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A Guide to Surviving the Pandemic for Startups

As if starting a business isn’t challenging enough, 2020 has thrown in a pandemic. Startups established at the end of 2019 or earlier this year are not only facing the growing pains most businesses go through in the beginning, but they are also trying to survive a pandemic.

With the U.S. economy seeing the biggest contraction since 2008’s Great Recession, even established companies have had to pivot their business strategies to cope. For startups, doing so can be more difficult, especially with limited resources and too much uncertainty. But, these shouldn’t be an excuse to pack up and accept defeat. After all, you’ve already worked too hard to get your business off the ground. Now, you just have to work on surviving past this pandemic. We have tips on what to do below.

1. Focus on surviving

In normal times, startups spend their first year growing their reach and diversifying their products. But even if you achieve these, they will not matter if your business tanks. So, while the pandemic is still wreaking havoc on the economy, put aside your plans of growth and focus on surviving.

2. Manage your cash carefully

One of the main reasons startups fail is because they’ve run out of cash. If your cash flow has slowed down to a trickle as a result of the pandemic, it’s an even better reason to find ways to manage your funds carefully. Preserving cash and finding ways to cut costs are the best ways to ensure that you can have enough to survive.

3. Grow your online presence

While business growth isn’t something to focus on, that of your online presence is. Ever-changing shelter-in-place and lockdown schedules, as well as social distancing measures can make it difficult for businesses with a physical store or location. But, thanks to online shopping and delivery services, you can still cater to customers. But to do that, your customers need to know that you’re online and active. Digital marketing agencies that produce online content can help not only strengthen your online presence, but also be discoverable to potential customers.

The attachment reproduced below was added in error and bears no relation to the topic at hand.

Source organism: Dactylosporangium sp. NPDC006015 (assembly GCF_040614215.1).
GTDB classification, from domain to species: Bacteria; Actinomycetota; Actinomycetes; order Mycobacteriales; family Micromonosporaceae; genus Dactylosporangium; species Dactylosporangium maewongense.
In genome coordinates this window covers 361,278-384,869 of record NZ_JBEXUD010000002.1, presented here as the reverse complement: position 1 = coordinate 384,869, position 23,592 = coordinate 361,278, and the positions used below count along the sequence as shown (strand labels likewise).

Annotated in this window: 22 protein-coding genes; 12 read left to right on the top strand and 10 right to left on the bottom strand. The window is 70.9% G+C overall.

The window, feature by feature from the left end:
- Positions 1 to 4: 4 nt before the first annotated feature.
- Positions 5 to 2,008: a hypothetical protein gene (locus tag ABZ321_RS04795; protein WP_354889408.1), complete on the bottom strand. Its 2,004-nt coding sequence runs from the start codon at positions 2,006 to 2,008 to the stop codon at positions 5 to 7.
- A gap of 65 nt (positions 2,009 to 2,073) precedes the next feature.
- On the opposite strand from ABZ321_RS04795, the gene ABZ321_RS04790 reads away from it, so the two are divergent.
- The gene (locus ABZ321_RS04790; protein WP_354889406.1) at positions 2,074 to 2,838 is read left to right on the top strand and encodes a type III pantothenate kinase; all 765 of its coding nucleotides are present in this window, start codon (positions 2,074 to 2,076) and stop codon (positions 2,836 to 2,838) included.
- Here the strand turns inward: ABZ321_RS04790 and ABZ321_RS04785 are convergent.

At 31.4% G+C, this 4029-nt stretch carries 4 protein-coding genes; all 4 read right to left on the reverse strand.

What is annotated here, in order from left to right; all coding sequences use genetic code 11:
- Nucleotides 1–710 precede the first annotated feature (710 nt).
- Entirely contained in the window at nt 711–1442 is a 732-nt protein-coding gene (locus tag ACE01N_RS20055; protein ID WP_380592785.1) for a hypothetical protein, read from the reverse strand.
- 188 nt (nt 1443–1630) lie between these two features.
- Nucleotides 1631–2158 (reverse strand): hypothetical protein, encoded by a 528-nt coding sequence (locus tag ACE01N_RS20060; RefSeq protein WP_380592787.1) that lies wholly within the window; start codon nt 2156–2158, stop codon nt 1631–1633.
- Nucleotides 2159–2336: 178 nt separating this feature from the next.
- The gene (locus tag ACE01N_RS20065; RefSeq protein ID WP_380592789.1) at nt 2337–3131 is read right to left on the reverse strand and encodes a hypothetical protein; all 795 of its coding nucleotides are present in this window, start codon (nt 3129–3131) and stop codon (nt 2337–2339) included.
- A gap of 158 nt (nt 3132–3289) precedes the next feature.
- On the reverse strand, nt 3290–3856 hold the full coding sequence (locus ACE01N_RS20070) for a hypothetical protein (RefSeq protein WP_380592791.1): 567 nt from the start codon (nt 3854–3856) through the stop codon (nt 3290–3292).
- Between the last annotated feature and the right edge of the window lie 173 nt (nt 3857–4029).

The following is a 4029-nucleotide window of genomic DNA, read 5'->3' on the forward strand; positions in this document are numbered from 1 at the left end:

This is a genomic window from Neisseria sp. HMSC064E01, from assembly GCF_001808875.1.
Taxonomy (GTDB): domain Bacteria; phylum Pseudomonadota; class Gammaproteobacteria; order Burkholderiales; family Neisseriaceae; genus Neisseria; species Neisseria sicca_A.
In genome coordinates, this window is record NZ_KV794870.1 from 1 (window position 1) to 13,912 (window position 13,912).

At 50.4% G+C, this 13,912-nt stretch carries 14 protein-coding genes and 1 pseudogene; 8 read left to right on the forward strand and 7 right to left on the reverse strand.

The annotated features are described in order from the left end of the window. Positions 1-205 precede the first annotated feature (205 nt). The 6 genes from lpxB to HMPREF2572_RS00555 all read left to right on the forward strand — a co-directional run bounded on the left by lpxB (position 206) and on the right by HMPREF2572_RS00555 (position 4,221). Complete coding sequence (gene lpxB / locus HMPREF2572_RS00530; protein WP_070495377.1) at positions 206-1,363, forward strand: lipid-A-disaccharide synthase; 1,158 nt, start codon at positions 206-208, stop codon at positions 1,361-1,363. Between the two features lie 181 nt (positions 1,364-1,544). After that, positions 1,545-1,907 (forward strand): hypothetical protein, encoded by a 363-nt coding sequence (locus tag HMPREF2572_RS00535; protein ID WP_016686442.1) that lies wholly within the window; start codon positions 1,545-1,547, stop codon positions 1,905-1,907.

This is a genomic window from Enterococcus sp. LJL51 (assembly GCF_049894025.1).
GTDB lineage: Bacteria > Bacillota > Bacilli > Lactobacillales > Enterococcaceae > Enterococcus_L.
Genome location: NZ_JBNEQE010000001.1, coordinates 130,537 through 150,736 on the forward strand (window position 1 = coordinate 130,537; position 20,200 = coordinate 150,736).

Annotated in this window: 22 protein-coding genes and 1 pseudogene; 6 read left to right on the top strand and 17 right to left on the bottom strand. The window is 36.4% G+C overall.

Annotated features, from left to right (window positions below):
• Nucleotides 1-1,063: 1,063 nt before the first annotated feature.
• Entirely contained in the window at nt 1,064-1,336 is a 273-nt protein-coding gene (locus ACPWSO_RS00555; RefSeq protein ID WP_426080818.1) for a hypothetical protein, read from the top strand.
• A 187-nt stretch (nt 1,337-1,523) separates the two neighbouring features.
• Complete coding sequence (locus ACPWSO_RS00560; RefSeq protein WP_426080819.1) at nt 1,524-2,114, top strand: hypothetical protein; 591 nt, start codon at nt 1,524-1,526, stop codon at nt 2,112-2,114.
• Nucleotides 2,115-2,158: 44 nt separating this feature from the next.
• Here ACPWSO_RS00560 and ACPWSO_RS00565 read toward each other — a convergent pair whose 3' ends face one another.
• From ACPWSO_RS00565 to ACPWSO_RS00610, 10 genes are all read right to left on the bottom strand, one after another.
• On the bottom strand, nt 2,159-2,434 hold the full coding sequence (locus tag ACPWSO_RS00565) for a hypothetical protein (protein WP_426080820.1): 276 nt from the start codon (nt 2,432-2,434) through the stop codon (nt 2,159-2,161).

4. Find opportunities to be of help

People’s needs when the year started is vastly different from their needs now. So, if you can find a way to make your business a part of the solution to the pandemic, do so. For example, if you’re offering organic, cruelty-free sanitary products for women, consider developing hand sanitizers and offering face masks that are still on-brand. This way, you’re adapting to your customers’ most pressing needs.

5. Be genuinely empathetic

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In a time of a global health crisis, the last thing you want to do is to come off as insensitive. Kentucky Fried Chicken, for example, removed their famous tagline, “Finger Lickin’ Good” when experts started warning against touching your face and not washing your hands. But apart from being careful with your marketing efforts, consider ways your business can alleviate others’ pain. Simply sharing tips and best health practices can show your customers you care.

If you put these practices into place and adapt in the next year or so, your startup is more likely to survive. Not just that, either. Once you’ve weathered the challenging storm of a global pandemic, you’ll be more equipped to handle smaller roadblocks.

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